Thích Minh Tài feeds An with a bottle of milk in their room at the pagoda. — Photo tuoitre.vn
LÂM ĐỒNG — Thích Minh Tài, a 41-year-old nun, is gently lulling her adopted baby girl to sleep when the infant hears a small noise and suddenly starts.
The three-month-old infant, named Triệu Hoài An, is thought to have been born in late March in Hiệp Thạnh Commune, the Central Highlands province of Lâm Đồng.
Tài, the abbess of the Huệ Quang pagoda, met An for the first time at midnight on March 29 at the healthcare centre in the province’s Đức Trọng District.
Tài rushed to the centre after hearing about the abandoned infant from its staff. At that time, the doctors said An had only a small chance of surviving.
According to the doctors, An was brought to the centre with an unusually large head. She had an open wound on her head and her whole body was crawling with maggots. The left side of her body had a severe sunburn.
An had been discovered earlier that day by a local coffee farmer. She was abandoned in a plastic bag, dangling from a tree at the farm. The farmer immediately brought An to the healthcare centre.
Tài said that when she first saw An, the baby was breathing heavily and there were still maggots crawling around her nose.
Tài was hopeful An would live, but she knew the child's condition was fragile.
But An was resilient. She must have been in extreme pain in the three days after being abandoned but she continued to fight.
“So, I had to do something to save her life,” Tài told Tuổi trẻ (Youth) newspaper.
Tài decided to bring the infant to the province’s Children's Hospital for further treatment.
Nun becomes mum
A series of kind-hearted people came to the hospital to visit An with the intention of adopting her, but they all changed their minds after learning of her health status.
“The baby’s heath became worse with every passing day,” Tài said.
Tài considered adopting An herself, but the caring nun had already adopted 12 children since 2013. She was afraid she would not be able to afford An's medical expenses.
She mulled her options and was quite what to do. Suddenly, a proverb came to her: "The road to hell is paved with good intentions" – which in this case, her very good-willed indecision born out of the consideration for the child's ultimate well-being might be the child's very doom.
At this, she no longer felt any misgiving. She adopted An and tried her best to be An's mother.
Triệu Hoài An, the name that she gave the child, literally translates to "peaceful forever" in Vietnamese.
Nun Thích Minh Tài is also raising 12 other kids at the pagoda. — Photo tuoitre.vn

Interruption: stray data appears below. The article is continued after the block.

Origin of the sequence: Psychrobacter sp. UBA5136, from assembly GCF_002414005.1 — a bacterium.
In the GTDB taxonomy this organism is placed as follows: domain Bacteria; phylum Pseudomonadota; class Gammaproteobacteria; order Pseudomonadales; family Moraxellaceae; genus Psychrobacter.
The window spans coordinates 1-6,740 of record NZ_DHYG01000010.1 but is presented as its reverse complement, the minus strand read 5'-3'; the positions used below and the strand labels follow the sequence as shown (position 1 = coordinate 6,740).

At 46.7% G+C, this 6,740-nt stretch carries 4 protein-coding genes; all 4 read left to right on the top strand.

Treatment in Singapore
Tài took An to HCM City for more treatment, where she was diagnosed with hydranencephaly.
The rare disease is a central nervous system disorder that causes an enlarged head and neurological issues. It is reported in less than one in 10,000 live births.
After treatments in HCM City hospitals failed, Tài decided to bring An to Singapore for more advanced care. Tài raised about VNĐ500 million (US$21,560) from generous donors to pay for the treatment.
Tài and one of her friends, Lư Bạch Phụng, took An to Singapore's Mount Elizabeth Hospital.
Phụng said the medical fee was very expensive. They spent all the money they had just for few days in Singapore.
Tài worried a lot. She tried to reach out to international charities to get funds to save An. Finally, An's story broke through with an organisation and she received financial support.
After 10 days in the hospital, An made a remarkable recovery.
The doctors told Tài that the next step would be to drain An's head of excess fluid. They said the probability of success was low and that even if all went according the plan the surgery would not ensure she could grow up as a normal child. It would only make her life more pleasant.
“The moment I signed for An’s surgery, I didn’t ask much,” Tài said. “I just needed An to be alive so that she could see the blue sky and white clouds every day."
After the surgery, An recovered much more quickly than expected. The doctors said it would take eight weeks for her wounds to heal, but she was ready to leave the hospital after just three weeks.
Tài took An back to Huệ Quang pagoda.
She gave the child the nickname “Hoa sen đá”, meaning Succulent plant.
“I hope she will be strong like a succulent plant that always finds the sunlight whatever happens,” Tài said, her new daughter sleeping peacefully in their room. — VNS